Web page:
When wood is subjected to destructive distillation or is greatly heated in close vessels, an acid liquor oozes over with the tar and gaseous products. This acid liquor is the pyroligneous acid. It is really an impure vinegar, from which acetic acid can be obtained, and the method employed is as follows: The pyroligneous acid freed from the tar, naptha, &c., is saturated w'th chalk or powdered slacked lime, filtered, and evaporated in suitable vessels. By this means an impure acetate of lime is obtained. This is gently heated to destroy the oily matter without injuring the acid, and then mixed with sulphate of soda or salt cake as the manufacturers call it ; this affords a beautiful acetate of soda, in solution, which is then drawn off from the remaining sulphate of lime. The solution is heated, evaporated to dryness, re-dissolved and crystallized, and by these means the acetate of soda is procured in crystals. These crystals are then placed in a retort with oil of vitriol and heated, when acetic acid distils over, which being the active principle of vinegar, this useful acidifier can easily be made from it, and of the very best qnality. The charcoal which remains in the retort in which the wood is distilled is excellent, and is lal'gely used for the manufacture of gunpowder.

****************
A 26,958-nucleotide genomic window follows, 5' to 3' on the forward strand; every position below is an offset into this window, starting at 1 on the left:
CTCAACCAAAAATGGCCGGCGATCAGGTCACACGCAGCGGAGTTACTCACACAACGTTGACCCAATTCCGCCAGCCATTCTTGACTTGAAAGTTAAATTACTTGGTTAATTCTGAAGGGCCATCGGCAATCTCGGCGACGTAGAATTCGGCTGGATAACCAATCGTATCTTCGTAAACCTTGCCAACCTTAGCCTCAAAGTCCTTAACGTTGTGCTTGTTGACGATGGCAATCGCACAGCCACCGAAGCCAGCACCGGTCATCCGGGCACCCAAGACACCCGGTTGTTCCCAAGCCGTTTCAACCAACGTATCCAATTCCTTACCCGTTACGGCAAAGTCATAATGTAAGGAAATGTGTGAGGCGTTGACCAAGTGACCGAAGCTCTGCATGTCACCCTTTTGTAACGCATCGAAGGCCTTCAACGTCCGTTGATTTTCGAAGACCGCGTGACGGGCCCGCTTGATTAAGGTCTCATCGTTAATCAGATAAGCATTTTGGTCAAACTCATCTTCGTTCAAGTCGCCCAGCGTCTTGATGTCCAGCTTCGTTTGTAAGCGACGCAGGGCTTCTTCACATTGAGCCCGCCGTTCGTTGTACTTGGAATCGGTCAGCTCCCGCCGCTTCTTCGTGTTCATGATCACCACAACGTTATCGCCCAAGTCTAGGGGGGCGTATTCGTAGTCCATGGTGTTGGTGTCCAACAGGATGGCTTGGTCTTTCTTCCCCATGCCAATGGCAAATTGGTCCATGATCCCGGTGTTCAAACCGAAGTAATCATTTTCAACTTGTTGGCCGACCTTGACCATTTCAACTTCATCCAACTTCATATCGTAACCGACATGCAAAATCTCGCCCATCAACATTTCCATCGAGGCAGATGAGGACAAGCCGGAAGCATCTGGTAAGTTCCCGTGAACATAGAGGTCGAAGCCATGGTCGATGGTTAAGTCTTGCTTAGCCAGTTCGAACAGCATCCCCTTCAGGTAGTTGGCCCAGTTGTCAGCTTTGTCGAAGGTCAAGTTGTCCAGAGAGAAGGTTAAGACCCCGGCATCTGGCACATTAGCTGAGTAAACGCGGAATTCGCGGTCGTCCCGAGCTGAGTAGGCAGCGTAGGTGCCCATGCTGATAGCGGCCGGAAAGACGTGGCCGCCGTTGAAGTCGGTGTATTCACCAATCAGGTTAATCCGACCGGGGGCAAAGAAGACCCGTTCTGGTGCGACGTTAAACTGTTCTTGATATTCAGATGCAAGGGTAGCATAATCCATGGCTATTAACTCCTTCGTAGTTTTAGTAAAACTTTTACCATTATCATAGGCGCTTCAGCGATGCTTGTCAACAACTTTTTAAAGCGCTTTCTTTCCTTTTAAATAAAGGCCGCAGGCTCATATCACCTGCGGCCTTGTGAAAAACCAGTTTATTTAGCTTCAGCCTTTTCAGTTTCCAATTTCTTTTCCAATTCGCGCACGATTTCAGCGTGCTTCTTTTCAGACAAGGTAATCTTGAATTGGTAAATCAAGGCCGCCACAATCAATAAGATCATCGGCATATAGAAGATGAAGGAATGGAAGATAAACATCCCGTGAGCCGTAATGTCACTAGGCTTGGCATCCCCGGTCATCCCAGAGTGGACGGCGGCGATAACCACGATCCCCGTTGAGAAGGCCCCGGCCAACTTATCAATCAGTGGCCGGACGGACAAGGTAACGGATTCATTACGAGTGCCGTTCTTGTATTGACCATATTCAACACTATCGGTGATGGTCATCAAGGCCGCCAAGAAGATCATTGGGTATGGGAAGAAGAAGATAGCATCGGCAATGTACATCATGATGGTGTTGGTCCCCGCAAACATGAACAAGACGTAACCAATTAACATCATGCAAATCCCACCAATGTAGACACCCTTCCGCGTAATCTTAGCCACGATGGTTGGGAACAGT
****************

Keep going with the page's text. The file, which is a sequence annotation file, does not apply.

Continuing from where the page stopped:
This article was originally published with the title "Pyroligneous Acid or Wood Vinegar" in Scientific American 13, 10, 73 (November 1857)